A new scam has been discovered by mobile security researchers to have been masquerading as an Android app that promises to find out owners of phone numbers.
The scam was flagged by cybersecurity researchers from Avast led by Nikolaos Chrysaidos. In his twitter account, Chrysaidos detailed that an app by the name of Number Finder, is advertising a free trial for its services that could track the owner of a specific phone number, instead of doing that, as the researcher has said, it is a scam.
“Number Finder application & a subscription scam on “6th Top Grossing” in @GooglePlay. Free 3 days trial and 16$/month after. One (1+) million installations (!),” Chrysiados said on Twitter. “Subscription scams have been trending for a while now in both app stores – Google and Apple,” he added. “Users should be careful using apps that require a subscription to use the basic functionality.” He said consumers should also be skeptical of apps with high monthly subscription rates.
Understandably, people would want to know the identities of unknown callers and Number Finder, published by developer POZTechnology, knows that the market demands for it. It has been downloaded more than one million times, while the collective downloads of applications posted by the developer are more than 11 million.
The app promises users that they can discover the identity of an unknown caller for a fee. As part of its “marketing strategy,” the app is offering a free 3-day trial after which the service will be billed for $16 per month.
This is where the scam takes place. “Using sneaky techniques to push the user to try the “free trial.” Put a random number, and always there will be “1 person linked to this number,” the researcher wrote on Twitter.
As part of its MO, the app offers two options for users: either they pay for the service monthly, or they search for a number’s owner which they promise always to be able to track one identity per number. But the identity of whoever owns the number will only be revealed if the user decides to subscribe to the service.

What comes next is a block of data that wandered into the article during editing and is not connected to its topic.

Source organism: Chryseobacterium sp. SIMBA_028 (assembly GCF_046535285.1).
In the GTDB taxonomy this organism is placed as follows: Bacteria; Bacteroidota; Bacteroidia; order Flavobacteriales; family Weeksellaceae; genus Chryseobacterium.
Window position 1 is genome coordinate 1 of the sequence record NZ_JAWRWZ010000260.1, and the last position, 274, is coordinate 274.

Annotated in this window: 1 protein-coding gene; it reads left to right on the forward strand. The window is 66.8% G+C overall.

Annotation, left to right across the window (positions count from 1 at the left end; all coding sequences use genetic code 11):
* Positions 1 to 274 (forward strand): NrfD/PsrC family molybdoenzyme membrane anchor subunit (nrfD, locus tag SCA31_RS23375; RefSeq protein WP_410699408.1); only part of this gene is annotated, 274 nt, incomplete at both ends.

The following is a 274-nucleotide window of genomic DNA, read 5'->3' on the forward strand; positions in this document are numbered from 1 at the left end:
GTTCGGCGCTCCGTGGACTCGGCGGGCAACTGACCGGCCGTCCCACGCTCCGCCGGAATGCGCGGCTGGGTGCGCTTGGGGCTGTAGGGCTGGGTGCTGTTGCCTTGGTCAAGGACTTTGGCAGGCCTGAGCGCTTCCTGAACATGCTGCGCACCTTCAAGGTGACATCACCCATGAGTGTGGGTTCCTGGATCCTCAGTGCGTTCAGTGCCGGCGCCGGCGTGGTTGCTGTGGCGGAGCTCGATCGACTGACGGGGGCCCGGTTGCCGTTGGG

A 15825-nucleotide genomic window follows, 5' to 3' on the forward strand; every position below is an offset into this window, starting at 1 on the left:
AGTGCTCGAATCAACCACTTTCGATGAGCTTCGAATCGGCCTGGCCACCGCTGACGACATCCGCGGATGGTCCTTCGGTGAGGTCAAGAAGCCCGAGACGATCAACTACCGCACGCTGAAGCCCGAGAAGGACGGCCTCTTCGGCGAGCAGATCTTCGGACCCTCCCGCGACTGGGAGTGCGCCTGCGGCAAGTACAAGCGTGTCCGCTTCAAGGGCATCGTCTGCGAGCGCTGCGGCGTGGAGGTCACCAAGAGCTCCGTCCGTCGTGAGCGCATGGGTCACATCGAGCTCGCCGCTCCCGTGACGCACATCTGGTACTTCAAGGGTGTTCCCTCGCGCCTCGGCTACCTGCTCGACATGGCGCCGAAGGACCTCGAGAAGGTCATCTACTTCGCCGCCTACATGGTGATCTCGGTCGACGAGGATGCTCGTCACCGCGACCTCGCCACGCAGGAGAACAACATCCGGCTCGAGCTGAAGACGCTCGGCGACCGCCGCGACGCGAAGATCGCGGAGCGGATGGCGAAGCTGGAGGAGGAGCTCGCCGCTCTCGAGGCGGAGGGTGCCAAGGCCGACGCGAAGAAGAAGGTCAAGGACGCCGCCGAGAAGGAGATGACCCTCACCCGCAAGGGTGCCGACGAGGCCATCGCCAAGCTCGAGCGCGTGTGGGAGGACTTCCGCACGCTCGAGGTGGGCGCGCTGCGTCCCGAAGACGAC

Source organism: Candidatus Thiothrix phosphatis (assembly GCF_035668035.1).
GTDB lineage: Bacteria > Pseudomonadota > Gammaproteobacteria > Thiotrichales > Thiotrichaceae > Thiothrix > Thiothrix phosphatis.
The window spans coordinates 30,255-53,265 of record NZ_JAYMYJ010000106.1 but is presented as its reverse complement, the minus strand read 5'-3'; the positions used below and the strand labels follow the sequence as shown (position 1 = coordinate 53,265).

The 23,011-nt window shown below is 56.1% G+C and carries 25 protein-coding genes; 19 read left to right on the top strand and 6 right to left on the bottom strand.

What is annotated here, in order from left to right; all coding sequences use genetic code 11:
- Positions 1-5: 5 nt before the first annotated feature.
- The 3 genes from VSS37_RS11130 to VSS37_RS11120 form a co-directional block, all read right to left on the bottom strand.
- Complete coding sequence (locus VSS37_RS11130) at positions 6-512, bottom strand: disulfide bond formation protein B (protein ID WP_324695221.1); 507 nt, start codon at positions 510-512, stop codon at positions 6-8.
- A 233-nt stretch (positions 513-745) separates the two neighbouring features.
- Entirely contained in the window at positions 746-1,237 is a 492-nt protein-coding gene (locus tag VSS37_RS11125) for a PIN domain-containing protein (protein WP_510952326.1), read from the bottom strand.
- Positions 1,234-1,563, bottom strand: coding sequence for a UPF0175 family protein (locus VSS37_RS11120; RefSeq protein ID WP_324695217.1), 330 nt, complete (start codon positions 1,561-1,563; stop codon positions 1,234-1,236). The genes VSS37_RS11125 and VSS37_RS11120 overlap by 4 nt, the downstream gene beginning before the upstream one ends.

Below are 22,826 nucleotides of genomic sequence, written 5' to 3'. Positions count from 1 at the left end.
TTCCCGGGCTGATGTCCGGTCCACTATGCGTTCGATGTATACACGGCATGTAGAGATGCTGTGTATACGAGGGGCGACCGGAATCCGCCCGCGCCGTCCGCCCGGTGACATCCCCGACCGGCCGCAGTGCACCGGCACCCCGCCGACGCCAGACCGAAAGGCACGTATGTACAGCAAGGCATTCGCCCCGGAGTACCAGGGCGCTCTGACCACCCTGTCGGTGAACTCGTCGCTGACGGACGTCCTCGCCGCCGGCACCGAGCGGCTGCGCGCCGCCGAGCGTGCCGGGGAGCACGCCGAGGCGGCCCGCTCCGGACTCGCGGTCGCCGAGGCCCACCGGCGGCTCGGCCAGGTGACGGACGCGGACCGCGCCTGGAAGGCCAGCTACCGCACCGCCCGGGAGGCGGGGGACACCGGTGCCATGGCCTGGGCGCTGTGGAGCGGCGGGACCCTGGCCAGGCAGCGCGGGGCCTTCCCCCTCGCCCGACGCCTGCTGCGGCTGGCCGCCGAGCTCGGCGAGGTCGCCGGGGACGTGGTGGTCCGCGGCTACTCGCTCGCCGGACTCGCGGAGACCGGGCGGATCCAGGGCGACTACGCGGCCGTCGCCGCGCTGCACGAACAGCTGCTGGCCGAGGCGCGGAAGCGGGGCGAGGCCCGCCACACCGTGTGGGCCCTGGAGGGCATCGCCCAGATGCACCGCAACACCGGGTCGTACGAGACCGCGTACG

“If the user enters a number to test this, whether valid or fake, Number Finder displays the same message claiming one person is linked to that number. This appears to be a dishonest attempt to convince the user to subscribe to the service to find out whose number it is,” wrote Avast in a blog post.
To test the hypothesis of Chrysiados, Avast tried to key in numbers that they are sure to be not active and they discovered that Number Finder would nonetheless display that there is one identity linked to the bogus test numbers.
“This number is identified by one people. Get a free-started subscription to see all results unlimitedly,” reads the prompt in the app.
Numerous reviews in the Google Play Store have revealed that the people have been experiencing failure of service right after they subscribed.
One review said that she only subscribed to the app’s service to do a review and found out that “this app is trashy as hell and a scummy marketing gimmick.” Another user reported that the app prompted the same message saying that one person is matched with the number, but it turns out that no one is matched after subscribing to the feature.
Reviewers also reported that after installing the app and subscribing to its free trial, for some reasons, their WhatsApp history and contacts were wiped up. It is still unclear if the app causes the incident, or it is a different issue.
Furthermore, claims of charging people for subscribing to a supposedly “free trial” were also made. Devyani Mishra left a review saying that: “When I subscribed, immediately 990 rupees has been charged, don’t know why… as per their policy, they didn’t charge any amount in 3 days in the trial period.”
Other reviews have called the app a “money-making platform” and “absolute garbage.”
Avast has escalated the issue to Google’s anti-malware team and warned users to be vigilant in subscription services that they subscribed to.
“To avoid falling victim to scams such as this, Avast recommends that users always check the reviews and ratings of applications on both Google Play and Apple’s App Store before downloading them,” they wrote.